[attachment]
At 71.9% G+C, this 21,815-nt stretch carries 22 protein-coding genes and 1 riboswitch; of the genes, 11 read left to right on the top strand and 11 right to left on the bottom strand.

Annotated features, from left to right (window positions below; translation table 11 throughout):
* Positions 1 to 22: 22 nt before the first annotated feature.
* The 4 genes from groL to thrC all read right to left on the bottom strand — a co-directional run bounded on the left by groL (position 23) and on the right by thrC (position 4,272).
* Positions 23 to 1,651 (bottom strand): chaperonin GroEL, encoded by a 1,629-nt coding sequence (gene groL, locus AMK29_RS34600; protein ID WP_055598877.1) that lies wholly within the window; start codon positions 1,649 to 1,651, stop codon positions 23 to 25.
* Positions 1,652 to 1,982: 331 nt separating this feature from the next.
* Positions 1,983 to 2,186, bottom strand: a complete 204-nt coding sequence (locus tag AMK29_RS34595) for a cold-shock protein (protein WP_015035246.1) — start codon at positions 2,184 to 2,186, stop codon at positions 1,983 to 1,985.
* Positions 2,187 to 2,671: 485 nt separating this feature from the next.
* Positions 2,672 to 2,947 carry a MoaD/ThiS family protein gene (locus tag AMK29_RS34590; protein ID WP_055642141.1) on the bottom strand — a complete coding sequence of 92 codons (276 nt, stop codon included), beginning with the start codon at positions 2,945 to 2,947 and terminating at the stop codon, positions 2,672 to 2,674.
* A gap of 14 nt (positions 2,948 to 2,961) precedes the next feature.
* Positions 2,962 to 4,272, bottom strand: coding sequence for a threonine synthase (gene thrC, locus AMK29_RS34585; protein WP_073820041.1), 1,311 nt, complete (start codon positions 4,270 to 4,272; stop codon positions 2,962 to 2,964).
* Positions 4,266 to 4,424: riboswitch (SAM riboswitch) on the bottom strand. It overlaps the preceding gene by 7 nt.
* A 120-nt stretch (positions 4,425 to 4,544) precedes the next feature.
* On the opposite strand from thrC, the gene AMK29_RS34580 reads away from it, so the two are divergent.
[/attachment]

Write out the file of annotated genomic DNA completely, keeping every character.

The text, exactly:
At 71.9% G+C, this 21,815-nt stretch carries 22 protein-coding genes and 1 riboswitch; of the genes, 11 read left to right on the top strand and 11 right to left on the bottom strand.

Annotated features, from left to right (window positions below; translation table 11 throughout):
* Positions 1 to 22: 22 nt before the first annotated feature.
* The 4 genes from groL to thrC all read right to left on the bottom strand — a co-directional run bounded on the left by groL (position 23) and on the right by thrC (position 4,272).
* Positions 23 to 1,651 (bottom strand): chaperonin GroEL, encoded by a 1,629-nt coding sequence (gene groL, locus AMK29_RS34600; protein ID WP_055598877.1) that lies wholly within the window; start codon positions 1,649 to 1,651, stop codon positions 23 to 25.
* Positions 1,652 to 1,982: 331 nt separating this feature from the next.
* Positions 1,983 to 2,186, bottom strand: a complete 204-nt coding sequence (locus tag AMK29_RS34595) for a cold-shock protein (protein WP_015035246.1) — start codon at positions 2,184 to 2,186, stop codon at positions 1,983 to 1,985.
* Positions 2,187 to 2,671: 485 nt separating this feature from the next.
* Positions 2,672 to 2,947 carry a MoaD/ThiS family protein gene (locus tag AMK29_RS34590; protein ID WP_055642141.1) on the bottom strand — a complete coding sequence of 92 codons (276 nt, stop codon included), beginning with the start codon at positions 2,945 to 2,947 and terminating at the stop codon, positions 2,672 to 2,674.
* A gap of 14 nt (positions 2,948 to 2,961) precedes the next feature.
* Positions 2,962 to 4,272, bottom strand: coding sequence for a threonine synthase (gene thrC, locus AMK29_RS34585; protein WP_073820041.1), 1,311 nt, complete (start codon positions 4,270 to 4,272; stop codon positions 2,962 to 2,964).
* Positions 4,266 to 4,424: riboswitch (SAM riboswitch) on the bottom strand. It overlaps the preceding gene by 7 nt.
* A 120-nt stretch (positions 4,425 to 4,544) precedes the next feature.
* On the opposite strand from thrC, the gene AMK29_RS34580 reads away from it, so the two are divergent.